Salome Cocktail

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Salome Cocktail.
1/3 French Vermouth. (3/4 oz Dolin Dry Vermouth)
1/3 Dry Gin. (3/4 oz Junipero Gin)
1/3 Dubonnet. (3/4 oz Dubonnet Rouge)
Shake well and strain into cocktail glass.

While I am unclear exactly what this combination of Dry Vermouth, Dubonnet Rouge, and Dry Gin has to do with the beheading of John the Baptist, it is a fine, light libation.

An orange or lemon twist wouldn’t kill anyone, nor would a dash of bitters. Still, this is quite pleasant.

This post is one in a series documenting my ongoing effort to make all of the cocktails in the Savoy Cocktail Book, starting at the first, Abbey, and ending at the last, Zed.

St. Mark Cocktail

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St. Mark Cocktail
1/6 Groseille. (1/2 of 3/4 oz Small Hand Foods Grenadine)
1/3 Burrough’s Beefeater Gin. (3/4 oz Beefeater Gin)
1/6 Cherry Brandy. (1/2 of 3/4 oz Cherry Heering)
1/3 French Vermouth. (3/4 oz Dolin Dry Vermouth)
Shake well and strain into cocktail glass.

Still no Groseille (aka Red Currant) syrup, so am using Grenadine. Haven’t found a commercial source, and I just can never quite get the timing right to make it myself. Red currants are only available at the Farmers’ Markets for, like, a day in California.

Interestingly, Jennifer Colliau has made Groseille every year and we even briefly had it at Heaven’s Dog. However, the timing was just not right for the St. Mark Cocktail. Well, besides, she describes the flavor in this blog post as tasting, “more like fake grenadine. Real grenadine, as I make it anyway, is very rich and pomegranate-y, and the groseille is more red fruit flavored and floral.”  So that is not all that compelling a reason to search it out or make it.

Speaking of Jennifer, I’ve finally gotten too lazy to make my own grenadine and am using Small Hand Foods Grenadine instead.  Hers is better anyway.

The St. Mark Cocktail is very intensely cherry and red berry flavored.  To be honest, I think it is probably a little too intense.  If I were making it for anyone else, I would make it slightly larger and turn it into a long drink, straining it over ice and topping it up with soda.  Oh wait, then it would just be a Singapore Sling!  Ha!

This post is one in a series documenting my ongoing effort to make all of the cocktails in the Savoy Cocktail Book, starting at the first, Abbey, and ending at the last, Zed.

St. Germain Cocktail

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St. Germain Cocktail.
The Juice of 1/2 Lemon.
The Juice of 1/4 Grapefruit.
The White or 1 Egg.
1 Liqueur Glass Green Chartreuse. (1 1/2 oz Green Chartreuse)
Shake well and strain into cocktail glass.

Woo! On to the “S” Cocktails! I may actually finish this damn Stomp Through the Savoy Cocktail Book, afterall!

The odd thing about the St. Germain cocktail, is the Green Chartreuse is so high proof that it really doesn’t get much foam. The egg white contributes body, but very little else.

If you like Green Chartreuse, this is a nice sour. If you don’t like Green Chartreuse, this may not be a cocktail for you. It’s no Last Word, not a cocktail to convert anyone.

Tasty, though.

This post is one in a series documenting my ongoing effort to make all of the cocktails in the Savoy Cocktail Book, starting at the first, Abbey, and ending at the last, Zed.

Savoy Anniversary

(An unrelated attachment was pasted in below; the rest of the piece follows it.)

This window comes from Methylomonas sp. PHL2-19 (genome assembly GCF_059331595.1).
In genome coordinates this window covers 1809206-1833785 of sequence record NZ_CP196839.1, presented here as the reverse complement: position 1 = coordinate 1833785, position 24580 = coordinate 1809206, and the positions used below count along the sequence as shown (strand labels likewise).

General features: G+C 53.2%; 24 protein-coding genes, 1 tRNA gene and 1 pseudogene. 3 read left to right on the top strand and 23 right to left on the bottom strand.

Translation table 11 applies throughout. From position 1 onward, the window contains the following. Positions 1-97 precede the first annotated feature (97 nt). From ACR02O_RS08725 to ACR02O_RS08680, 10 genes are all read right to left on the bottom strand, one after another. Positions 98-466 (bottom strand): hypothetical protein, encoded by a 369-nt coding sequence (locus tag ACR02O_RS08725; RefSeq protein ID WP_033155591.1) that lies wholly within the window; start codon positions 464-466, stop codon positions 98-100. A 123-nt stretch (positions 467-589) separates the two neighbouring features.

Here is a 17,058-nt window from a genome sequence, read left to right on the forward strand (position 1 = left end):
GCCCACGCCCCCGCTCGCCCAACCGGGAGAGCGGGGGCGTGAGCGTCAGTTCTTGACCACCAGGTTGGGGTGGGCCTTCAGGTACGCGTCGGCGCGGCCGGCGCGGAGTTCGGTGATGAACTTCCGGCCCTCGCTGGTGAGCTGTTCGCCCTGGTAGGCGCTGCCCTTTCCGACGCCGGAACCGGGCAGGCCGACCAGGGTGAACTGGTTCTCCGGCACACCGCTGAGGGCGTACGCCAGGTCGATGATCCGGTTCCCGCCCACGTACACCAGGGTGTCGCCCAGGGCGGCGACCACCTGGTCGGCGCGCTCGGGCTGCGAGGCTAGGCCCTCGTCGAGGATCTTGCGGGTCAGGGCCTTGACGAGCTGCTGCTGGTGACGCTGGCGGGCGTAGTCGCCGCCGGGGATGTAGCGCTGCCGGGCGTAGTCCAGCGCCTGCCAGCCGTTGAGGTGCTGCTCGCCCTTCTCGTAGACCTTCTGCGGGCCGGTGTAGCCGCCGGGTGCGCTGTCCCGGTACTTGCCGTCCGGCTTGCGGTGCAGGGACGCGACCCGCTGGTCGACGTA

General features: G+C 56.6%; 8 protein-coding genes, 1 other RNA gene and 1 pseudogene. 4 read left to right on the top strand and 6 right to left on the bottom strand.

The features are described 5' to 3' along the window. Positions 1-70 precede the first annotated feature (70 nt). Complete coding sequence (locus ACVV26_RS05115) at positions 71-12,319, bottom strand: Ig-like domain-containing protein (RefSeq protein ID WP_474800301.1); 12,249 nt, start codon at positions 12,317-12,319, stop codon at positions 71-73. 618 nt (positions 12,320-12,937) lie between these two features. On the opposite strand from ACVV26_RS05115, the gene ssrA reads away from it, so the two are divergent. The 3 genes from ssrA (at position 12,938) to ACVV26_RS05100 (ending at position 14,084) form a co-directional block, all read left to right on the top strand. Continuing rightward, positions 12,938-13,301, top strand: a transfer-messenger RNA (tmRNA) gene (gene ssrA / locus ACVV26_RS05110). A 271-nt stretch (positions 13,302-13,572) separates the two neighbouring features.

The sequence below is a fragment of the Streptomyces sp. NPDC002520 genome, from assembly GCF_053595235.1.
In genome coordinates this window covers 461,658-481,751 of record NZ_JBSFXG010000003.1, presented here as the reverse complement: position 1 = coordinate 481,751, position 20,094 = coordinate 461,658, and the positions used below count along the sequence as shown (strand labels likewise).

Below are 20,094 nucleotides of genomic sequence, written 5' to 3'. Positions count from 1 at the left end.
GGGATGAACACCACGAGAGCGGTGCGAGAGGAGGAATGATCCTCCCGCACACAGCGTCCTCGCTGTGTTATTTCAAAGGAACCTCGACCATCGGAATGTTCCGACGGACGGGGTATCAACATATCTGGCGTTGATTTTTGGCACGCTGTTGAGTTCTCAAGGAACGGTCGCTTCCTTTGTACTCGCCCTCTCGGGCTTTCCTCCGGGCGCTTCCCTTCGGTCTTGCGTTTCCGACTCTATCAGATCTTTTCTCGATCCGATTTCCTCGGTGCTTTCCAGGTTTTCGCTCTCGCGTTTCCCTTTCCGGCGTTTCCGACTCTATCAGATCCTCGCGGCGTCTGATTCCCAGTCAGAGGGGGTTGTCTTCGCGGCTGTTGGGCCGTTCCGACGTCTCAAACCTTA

Wow! Who would have thunk it? A year of Savoy Nights at Alembic Bar have come and gone.

Not to mention, a year of bartending on a semi-regular basis.

As Danny Louie put it a few Sundays ago, “I bet you’ve learned a lot!”

Gah!  Sometimes I think I’ve learned so much I don’t remember a thing.  Recipes, service standards, names, drink preferences, POS operation, etc. have claimed a big section of my brain.

The major things that have defined this year have been bartending and Michele and I adopting our dog.

Beyond that, much has been business as usual.

Since my birthday, in October, I have been struggling a bit, cough, as a “man of a certain age”, wondering where this is all going, and what I was hoping to accomplish. Getting myself in a bit of a lather, thinking about what I’m actually getting out of any of this cocktail junk and what I “deserve”. I need to let go of that way of thinking, as it is nothing but destructive.

I think I’ve gotten past that in the last few days, and am back to my typically midwestern way of looking at life, “things could be worse.”

I’m pleased with the direction the photos have taken on the blog and want to get more involved with photography in general. It was something I had put on a back burner in my life a while ago. Put a bookmark in that part of my life. I’m enjoying re-examining the photos I take with a more critical eye, instead of just taking snap shots of cocktails.

Maybe I’ll even bring the camera to the next Savoy Night at Alembic!

Oh, speaking of, the next Savoy Night at Alembic will be December 20th. We’re still ironing out exact details on what cool things we’re going to make, but hopefully we’ll have a couple punches and maybe some hot drinks.

Stop by, say hi, and order some cocktails from guys in goofy suits.

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Forward Into the Past!

Rye Whiskey Cocktail

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Rye Whiskey Cocktail.
1 Dash Angostura Bitters.
4 Dashes Syrup. (1 barspoon Rich Simple Syrup)
1 Glass Rye or Canadian Club Whisky. (2 oz Thomas Handy Rye)
Stir well and strain into cocktail glass. Add 1 cherry.

If the ocean was whisky,
And I was a duck,
I’d dive to the bottom
To get one sweet suck.

Well, gosh darn it, I forgot the cherry and used an orange peel instead. And I call myself a cocktail enthusiast. Well, I never said I was detail oriented.

I believe this is the 2006 edition of Buffalo Trace’s Thomas Handy Rye Whiskey.  Pretty hot, so give it a nice long stir.

Rye whisky, rye whisky,
Rye whisky, l cry,
If you don’t give me rye whisky,
I surely will die.

So many of these simple cocktails are so perfectly enjoyable. It’s fun to use obscure ingredients, lots of juices, etc. But a lot of the time, even Sugar, Bitters, and water, seems a bit excessive.

But the ocean ain’t whisky
And l ain’t a duck,